William Hill share price plunges after profit warning of £25m drop in online business

 
Francesca Washtell
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Cheltenham Festival - Champion Day
William Hill suffered major losses at this year's Cheltenham Festival (Source: Getty)

Bookmaker William Hill's share price plunged over 13 per cent after it warned of a £25m fall in online profits in 2016.

The firm's online business took a hit in the period to 20 March as digital performance was hit by regulations and lower than expected gross win margins.

Share prices plunged on the news, dropping over 50 points and 13.5 percent to 320.50 shortly after trading began.

William Hill William Hill | mobile image

An acceleration in the number of time-outs and automatic self-exclusions since the start of the year has impacted the level of actives across the online business, particularly in gaming.

"While the trend is still evolving, we estimate that, should these trends persist around current levels, the consequent lower revenues will reduce Online's profits by £20-25m in 2016," William Hill said in a trading statement today.

Second, gross win margins in the online business are 1.9 percentage points below expectations in the period at 6.2 per cent, affected by European football results and by the company's worst Cheltenham results in recent history.

However, the firm continues to trade well and has benefited from favourable UK football results and the US had a strong Super Bowl result in February. Momentum is continuing to build in Australia following the changes made in 2015, with further growth in wagering, new accounts and actives.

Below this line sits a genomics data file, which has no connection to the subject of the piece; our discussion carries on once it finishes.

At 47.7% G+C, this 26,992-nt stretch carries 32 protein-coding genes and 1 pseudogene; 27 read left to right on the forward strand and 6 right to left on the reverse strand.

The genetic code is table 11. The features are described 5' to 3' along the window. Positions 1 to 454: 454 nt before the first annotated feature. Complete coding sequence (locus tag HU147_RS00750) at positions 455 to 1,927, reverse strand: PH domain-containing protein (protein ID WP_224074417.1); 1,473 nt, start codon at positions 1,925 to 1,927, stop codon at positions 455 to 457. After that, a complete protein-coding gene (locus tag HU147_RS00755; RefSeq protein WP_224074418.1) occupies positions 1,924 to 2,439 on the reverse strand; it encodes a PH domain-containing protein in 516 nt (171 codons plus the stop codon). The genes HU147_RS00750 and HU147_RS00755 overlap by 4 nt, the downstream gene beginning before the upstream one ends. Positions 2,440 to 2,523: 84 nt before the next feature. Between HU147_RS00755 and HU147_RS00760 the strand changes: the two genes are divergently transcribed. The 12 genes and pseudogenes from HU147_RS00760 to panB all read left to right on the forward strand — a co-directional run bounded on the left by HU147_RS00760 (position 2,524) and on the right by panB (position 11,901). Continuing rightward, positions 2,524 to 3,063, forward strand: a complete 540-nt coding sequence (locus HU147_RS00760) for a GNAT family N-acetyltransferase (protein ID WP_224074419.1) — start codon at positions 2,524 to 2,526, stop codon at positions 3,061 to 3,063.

A leadership changeover in January brought Crispin Nieboer on board as the interim managing director for its online business.

William Hill has also confirmed it is in "advanced discussions" with a partner that could see it invest in gambling software company OpenBet. The firm made an unsuccessful bid for 888 Holdings last year.

"Today’s statement reflects the combined effect of our assessment of the impact of recent regulatory changes and unfavourable sporting results including the worst results at Cheltenham in our recent history," chief executive of William Hill, James Henderson, said.

"We are also experiencing softer UK growth as a consequence of acquiring lower value customers. While the rest of the group is performing in line with our expectations, we continue to focus on improving online’s performance so that we can, once again, outperform the market."

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